People have been fighting the discrimination and slander towards gays and lesbians for years, doing everything from rioting to conducting 'holy unions,' ceremonies used as a poor substitute for marriage. In 1969, Reverend Troy Perry began performing such unions in Los Angeles. Americans need to set aside their prejudice and accept that gay people are just that: people. Gay partners have little to none of the rights given to married couples, although the relationships can be almost identical. Take Earl and Sam for example. They had been partners for a long time before Earl passed away in 2000. His will, unfortunately, only had one witness, and Oklahoma requires two. Almost all of the couple's assets were under Earl's name, and because they weren't married, Sam got nothing. If they had been wed, all of Earl's property would have immediately passed to Sam. Instead, everything ended up going to Earl's cousins, who barely knew him and had never so much as seen the property before. Sam was left to struggle with what little remained. There are many other rights denied to gay or lesbian couples, including the right to adopt. Despite how loving and kind the couple may be, they cannot bring a child into their life. Another big one is the right to work. There's no law that prohibits a company from firing an employee because they're gay, and 39 states don't offer protection from discrimination because of sexual orientation. However, despite the fact that laws are inflexible, gay relationships are inevitable.
That's right. People have fallen in love with members of their sex since we have been able to love, and it's not going away anytime soon. A census taken in 2000 showed that .99% of our country is composed of same-sex couples. That may not sound like a lot, but that adds up to 594,391 couples. Gays have been forced to take desperate measures to be with their partners of choice through history. Murray Hall pretended to be a man over a 30-year period, twice marrying women. It is only at death in 1901 that it was discovered that she was actually a woman. Also, in 1971, James McConnell found that the only way to gain a legal relationship with his partner, Jack Baker, was to adopt him. As Jonah Goldberg so bluntly put it, "Gay marriage is not going to go away. This is because gay people are not going to go away, and conservatives should stop blinking and rubbing their eyes in hope that, when they refocus, homosexuals will be missing from the picture." There's no way that the issue will ever disappear, and why try to force it? Barring the right to marry from anyone is unconstitutional.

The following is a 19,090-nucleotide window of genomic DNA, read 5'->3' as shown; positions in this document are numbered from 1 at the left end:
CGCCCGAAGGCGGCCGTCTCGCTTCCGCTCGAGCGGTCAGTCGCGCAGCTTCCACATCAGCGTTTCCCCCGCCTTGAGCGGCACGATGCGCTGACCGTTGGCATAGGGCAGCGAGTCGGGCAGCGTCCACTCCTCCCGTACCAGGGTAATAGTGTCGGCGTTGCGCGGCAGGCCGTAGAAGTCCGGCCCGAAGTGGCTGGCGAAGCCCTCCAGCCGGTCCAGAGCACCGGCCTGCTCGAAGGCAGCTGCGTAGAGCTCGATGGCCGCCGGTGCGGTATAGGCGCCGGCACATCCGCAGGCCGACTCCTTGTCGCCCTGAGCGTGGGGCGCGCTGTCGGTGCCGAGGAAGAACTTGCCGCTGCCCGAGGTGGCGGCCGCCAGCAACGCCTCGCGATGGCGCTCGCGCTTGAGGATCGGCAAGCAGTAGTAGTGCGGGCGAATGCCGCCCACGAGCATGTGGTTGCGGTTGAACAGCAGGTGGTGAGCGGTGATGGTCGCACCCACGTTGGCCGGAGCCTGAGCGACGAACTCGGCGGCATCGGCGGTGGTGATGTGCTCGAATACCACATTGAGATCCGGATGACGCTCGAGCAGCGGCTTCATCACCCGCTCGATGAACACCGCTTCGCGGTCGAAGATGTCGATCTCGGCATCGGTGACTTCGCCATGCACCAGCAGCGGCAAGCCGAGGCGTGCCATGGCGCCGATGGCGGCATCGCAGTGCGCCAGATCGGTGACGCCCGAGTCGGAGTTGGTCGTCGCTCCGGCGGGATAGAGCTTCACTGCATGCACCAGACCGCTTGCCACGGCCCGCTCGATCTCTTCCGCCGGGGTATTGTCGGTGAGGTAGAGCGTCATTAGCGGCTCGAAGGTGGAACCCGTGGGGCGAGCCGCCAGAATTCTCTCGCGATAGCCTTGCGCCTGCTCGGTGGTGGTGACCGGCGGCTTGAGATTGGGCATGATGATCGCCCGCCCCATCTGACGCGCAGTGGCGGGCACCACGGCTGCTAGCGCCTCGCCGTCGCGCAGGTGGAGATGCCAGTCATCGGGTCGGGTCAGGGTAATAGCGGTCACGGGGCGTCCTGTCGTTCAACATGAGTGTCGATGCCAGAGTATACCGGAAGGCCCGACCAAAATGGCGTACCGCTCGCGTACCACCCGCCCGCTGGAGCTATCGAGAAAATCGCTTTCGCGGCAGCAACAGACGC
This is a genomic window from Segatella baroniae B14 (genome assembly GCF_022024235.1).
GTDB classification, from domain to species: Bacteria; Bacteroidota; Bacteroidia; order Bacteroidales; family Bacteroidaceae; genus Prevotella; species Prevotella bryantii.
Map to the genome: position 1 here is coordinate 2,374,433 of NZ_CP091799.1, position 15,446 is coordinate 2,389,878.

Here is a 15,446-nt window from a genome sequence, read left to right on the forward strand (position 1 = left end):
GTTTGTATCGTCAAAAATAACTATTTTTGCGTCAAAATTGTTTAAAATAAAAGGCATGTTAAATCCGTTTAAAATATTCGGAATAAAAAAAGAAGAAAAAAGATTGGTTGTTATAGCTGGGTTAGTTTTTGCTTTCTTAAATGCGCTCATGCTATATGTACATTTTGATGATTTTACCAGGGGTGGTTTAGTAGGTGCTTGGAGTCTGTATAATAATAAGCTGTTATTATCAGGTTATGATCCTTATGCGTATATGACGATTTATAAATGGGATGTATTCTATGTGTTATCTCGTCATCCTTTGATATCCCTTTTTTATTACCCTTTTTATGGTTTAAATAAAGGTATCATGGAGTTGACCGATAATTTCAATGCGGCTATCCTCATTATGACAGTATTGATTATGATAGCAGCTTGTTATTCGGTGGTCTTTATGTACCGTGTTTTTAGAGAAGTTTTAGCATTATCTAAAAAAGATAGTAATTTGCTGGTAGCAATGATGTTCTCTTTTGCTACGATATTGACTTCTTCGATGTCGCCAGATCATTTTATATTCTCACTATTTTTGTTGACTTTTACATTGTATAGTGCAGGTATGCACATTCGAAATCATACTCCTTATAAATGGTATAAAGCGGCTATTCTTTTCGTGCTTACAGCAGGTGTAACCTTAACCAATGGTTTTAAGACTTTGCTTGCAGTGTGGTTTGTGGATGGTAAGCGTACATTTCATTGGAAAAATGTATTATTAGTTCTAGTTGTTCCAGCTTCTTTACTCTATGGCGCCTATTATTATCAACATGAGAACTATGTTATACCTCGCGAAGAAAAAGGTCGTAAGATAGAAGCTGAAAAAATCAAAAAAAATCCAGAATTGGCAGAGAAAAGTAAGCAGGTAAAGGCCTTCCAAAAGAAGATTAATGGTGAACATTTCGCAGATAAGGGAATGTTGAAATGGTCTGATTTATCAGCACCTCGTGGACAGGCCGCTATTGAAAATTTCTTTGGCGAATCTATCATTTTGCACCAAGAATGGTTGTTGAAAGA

It's against the Bill of Rights to deny gays and lesbians marriage. Choice of sexual preference is huge part of "life, liberty, and the pursuit of happiness," and obstructing that right is saying that human rights don't apply to homosexuals. An editorial in the Iowa State Daily points out that, "It's what's been labeled as tyranny of the majority. Individual rights cannot be trumped by the people in a true liberal democracy." Judges have ruled in California that there is, "no rational purpose" for denying gay couples the right to marry.
There is, of course, the common argument that the value in marriage is procreation, which cannot occur in gay marriages. John McIntyre shot down that point with the following statement.
"Need I point out that it is possible to procreate outside the bounds of marriage? I believe that the benefits to society of a strong marriage are stability in finances and purpose, commitment to values, creation and support of a community, and productivity that benefits both the individuals and society as a whole."
The ruling against gay marriage because it eliminates a chance of reproduction is completely illogical.
There are other cases in marriage where children are simply not a possibility: when a partner is sterile, for example, or if a woman can no longer bear children.
Would you make marriage illegal in these cases? To do so would be a cruel obstruction of rights.
It's time to set aside differences and throw out the discrimination against gays and lesbians. There is no logical argument to be made against gay marriage. Things should not be legalized because they are popular, but because they serve the people. Restricting gay marriage obstructs rights, is pointless, and goes against our Constitution. The discrimination against these people is too extreme to continue. When people are being murdered because of their sexual orientation, you know that something is seriously wrong with this world. It's time to turn things around.